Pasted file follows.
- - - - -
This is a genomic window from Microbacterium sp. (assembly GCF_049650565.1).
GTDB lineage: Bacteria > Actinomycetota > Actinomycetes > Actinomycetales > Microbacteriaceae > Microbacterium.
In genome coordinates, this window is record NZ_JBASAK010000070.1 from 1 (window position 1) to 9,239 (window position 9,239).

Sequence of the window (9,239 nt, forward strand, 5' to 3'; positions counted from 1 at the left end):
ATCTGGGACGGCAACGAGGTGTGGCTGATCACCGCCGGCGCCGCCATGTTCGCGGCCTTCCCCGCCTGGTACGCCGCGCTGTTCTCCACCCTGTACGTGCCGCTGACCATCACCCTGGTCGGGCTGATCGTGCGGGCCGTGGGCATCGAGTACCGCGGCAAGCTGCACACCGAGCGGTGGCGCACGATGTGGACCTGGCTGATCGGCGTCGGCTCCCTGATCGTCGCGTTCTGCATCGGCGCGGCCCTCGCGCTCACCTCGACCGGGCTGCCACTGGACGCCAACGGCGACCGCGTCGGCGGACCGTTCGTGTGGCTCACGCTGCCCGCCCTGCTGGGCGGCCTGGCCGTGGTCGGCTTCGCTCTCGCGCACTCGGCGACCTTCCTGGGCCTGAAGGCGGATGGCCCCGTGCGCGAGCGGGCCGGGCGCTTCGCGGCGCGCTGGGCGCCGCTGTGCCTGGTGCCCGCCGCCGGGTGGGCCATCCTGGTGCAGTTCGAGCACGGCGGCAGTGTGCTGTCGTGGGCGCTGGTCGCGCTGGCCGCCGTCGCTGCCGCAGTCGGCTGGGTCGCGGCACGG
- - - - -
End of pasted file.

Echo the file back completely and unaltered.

This is a genomic window from Microbacterium sp. (assembly GCF_049650565.1).
GTDB lineage: Bacteria > Actinomycetota > Actinomycetes > Actinomycetales > Microbacteriaceae > Microbacterium.
In genome coordinates, this window is record NZ_JBASAK010000070.1 from 1 (window position 1) to 9,239 (window position 9,239).

Sequence of the window (9,239 nt, forward strand, 5' to 3'; positions counted from 1 at the left end):
ATCTGGGACGGCAACGAGGTGTGGCTGATCACCGCCGGCGCCGCCATGTTCGCGGCCTTCCCCGCCTGGTACGCCGCGCTGTTCTCCACCCTGTACGTGCCGCTGACCATCACCCTGGTCGGGCTGATCGTGCGGGCCGTGGGCATCGAGTACCGCGGCAAGCTGCACACCGAGCGGTGGCGCACGATGTGGACCTGGCTGATCGGCGTCGGCTCCCTGATCGTCGCGTTCTGCATCGGCGCGGCCCTCGCGCTCACCTCGACCGGGCTGCCACTGGACGCCAACGGCGACCGCGTCGGCGGACCGTTCGTGTGGCTCACGCTGCCCGCCCTGCTGGGCGGCCTGGCCGTGGTCGGCTTCGCTCTCGCGCACTCGGCGACCTTCCTGGGCCTGAAGGCGGATGGCCCCGTGCGCGAGCGGGCCGGGCGCTTCGCGGCGCGCTGGGCGCCGCTGTGCCTGGTGCCCGCCGCCGGGTGGGCCATCCTGGTGCAGTTCGAGCACGGCGGCAGTGTGCTGTCGTGGGCGCTGGTCGCGCTGGCCGCCGTCGCTGCCGCAGTCGGCTGGGTCGCGGCACGG